In Computational intelligence and neuroscience
Episodic memory allows a person to recall and mentally reexperience specific episodes from one's personal past. Studies of episodic memory are of great significance for the diagnosis and the exploration of the mechanism of memory generation. Most of the current studies focus on certain brain regions and pay less attention to the interrelationship between multiple brain regions. To explore the interrelationship in the brain network, we use an open fMRI dataset to construct the brain functional connectivity and effective connectivity network. We establish a binary directed network of the memory when it is reactivated. The binary directed network shows that the occipital lobe and parietal lobe have the most causal connections. The number of edges starting from the superior parietal lobule is the highest, with 49 edges, and 31 of which are connected to the occipital cortex. This means that the interaction between the superior parietal lobule and the occipital lobe plays the most important role in episodic memory, and the superior parietal lobule plays a more causal role in causality. In addition, memory regions such as the precuneus and fusiform also have some edges. The results show that the posterior parietal cortex plays an important role of hub node in the episodic memory network. From the brain network model, more information can be obtained, which is conducive to exploring the brain's changing pattern in the whole memory process.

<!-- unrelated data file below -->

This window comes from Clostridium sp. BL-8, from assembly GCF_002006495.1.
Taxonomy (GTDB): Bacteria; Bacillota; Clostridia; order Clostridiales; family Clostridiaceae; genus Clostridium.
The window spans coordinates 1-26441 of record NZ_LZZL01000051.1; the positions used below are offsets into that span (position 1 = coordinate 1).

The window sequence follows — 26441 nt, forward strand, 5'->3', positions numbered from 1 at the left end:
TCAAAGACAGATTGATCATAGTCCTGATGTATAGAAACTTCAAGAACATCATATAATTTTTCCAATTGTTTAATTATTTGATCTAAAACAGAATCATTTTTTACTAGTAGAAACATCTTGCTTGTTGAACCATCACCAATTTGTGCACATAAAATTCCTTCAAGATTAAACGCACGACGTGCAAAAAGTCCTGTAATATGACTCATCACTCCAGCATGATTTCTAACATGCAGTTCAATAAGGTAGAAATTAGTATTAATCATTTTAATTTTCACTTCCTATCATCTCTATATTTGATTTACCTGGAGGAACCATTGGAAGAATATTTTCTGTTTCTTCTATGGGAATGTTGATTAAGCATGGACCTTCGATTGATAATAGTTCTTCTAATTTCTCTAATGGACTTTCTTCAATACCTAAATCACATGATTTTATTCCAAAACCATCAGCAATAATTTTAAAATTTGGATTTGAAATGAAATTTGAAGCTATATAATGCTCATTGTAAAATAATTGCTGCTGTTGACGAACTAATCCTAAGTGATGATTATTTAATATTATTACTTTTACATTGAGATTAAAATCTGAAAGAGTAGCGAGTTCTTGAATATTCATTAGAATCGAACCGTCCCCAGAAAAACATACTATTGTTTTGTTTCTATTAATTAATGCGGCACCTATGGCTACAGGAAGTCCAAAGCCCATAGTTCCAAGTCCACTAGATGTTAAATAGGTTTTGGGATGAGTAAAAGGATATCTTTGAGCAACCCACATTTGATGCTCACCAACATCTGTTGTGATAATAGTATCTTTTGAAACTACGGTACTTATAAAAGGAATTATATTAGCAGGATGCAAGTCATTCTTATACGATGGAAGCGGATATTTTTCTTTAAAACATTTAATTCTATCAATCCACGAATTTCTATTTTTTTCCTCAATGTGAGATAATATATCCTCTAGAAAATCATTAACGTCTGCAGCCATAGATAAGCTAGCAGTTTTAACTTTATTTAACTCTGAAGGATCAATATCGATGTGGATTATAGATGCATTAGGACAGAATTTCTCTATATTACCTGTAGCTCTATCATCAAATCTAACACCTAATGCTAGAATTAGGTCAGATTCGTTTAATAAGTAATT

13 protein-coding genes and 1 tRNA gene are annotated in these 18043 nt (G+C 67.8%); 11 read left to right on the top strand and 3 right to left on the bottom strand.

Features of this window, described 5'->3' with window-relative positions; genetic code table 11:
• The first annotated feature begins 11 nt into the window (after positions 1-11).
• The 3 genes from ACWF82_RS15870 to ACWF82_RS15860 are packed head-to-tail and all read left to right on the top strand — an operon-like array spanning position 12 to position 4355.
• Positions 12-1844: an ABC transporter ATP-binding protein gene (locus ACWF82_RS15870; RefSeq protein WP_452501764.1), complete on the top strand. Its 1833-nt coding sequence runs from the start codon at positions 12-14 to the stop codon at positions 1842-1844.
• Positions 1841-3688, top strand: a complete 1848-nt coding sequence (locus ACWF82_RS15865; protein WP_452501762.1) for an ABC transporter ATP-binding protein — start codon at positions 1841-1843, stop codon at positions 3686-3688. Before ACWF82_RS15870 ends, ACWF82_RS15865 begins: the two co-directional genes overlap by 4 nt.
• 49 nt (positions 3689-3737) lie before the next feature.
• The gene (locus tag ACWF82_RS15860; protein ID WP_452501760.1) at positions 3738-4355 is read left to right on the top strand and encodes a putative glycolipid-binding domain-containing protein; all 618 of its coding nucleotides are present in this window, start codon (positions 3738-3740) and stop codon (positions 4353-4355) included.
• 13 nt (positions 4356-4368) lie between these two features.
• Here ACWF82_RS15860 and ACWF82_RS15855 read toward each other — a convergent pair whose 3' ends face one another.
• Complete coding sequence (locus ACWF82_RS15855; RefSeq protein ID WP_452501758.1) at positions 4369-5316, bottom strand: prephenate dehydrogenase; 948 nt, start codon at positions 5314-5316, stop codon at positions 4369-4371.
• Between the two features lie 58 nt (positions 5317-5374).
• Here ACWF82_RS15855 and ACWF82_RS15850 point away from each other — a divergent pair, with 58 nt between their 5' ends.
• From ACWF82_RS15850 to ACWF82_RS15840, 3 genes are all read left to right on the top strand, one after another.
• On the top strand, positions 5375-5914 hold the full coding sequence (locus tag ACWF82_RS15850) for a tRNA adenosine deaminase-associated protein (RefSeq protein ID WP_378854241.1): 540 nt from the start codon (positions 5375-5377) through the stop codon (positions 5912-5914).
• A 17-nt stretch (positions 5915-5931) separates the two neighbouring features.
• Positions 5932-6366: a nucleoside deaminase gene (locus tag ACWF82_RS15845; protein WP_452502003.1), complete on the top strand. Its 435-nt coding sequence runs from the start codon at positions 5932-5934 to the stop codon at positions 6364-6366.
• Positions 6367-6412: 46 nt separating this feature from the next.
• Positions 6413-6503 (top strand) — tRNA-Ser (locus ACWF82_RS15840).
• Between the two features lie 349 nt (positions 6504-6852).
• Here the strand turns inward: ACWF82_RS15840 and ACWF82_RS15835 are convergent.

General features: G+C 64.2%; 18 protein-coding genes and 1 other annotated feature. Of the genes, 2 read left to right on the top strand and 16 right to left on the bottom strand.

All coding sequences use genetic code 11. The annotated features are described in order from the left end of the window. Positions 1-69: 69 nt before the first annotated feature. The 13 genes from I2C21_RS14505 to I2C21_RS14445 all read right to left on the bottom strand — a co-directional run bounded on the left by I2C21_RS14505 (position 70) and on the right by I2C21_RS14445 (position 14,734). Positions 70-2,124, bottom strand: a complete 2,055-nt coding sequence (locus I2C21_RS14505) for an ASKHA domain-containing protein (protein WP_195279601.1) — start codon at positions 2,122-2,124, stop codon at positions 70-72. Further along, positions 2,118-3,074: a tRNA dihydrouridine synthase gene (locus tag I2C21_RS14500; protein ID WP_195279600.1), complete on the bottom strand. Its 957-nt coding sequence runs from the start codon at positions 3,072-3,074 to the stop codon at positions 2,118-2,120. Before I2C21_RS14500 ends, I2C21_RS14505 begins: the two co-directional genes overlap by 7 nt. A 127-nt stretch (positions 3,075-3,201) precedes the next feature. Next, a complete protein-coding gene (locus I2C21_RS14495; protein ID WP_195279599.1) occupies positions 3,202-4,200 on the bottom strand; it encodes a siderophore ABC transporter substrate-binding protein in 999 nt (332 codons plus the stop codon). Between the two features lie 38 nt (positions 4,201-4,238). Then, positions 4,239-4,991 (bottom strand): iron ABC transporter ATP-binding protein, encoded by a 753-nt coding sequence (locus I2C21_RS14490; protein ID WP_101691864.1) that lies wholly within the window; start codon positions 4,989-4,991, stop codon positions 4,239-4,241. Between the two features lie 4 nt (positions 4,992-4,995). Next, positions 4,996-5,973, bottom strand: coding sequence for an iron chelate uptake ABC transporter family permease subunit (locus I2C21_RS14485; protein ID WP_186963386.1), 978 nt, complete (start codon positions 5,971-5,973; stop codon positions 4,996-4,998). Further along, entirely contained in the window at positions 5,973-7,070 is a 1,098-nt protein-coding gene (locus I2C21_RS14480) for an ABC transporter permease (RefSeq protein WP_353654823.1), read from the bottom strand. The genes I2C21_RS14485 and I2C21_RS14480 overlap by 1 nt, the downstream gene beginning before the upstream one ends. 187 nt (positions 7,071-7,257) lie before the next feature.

Zhang Mingxin, Duan Feng, Wang Shan, Zhang Kai, Chen Xuyi, Sun Zhe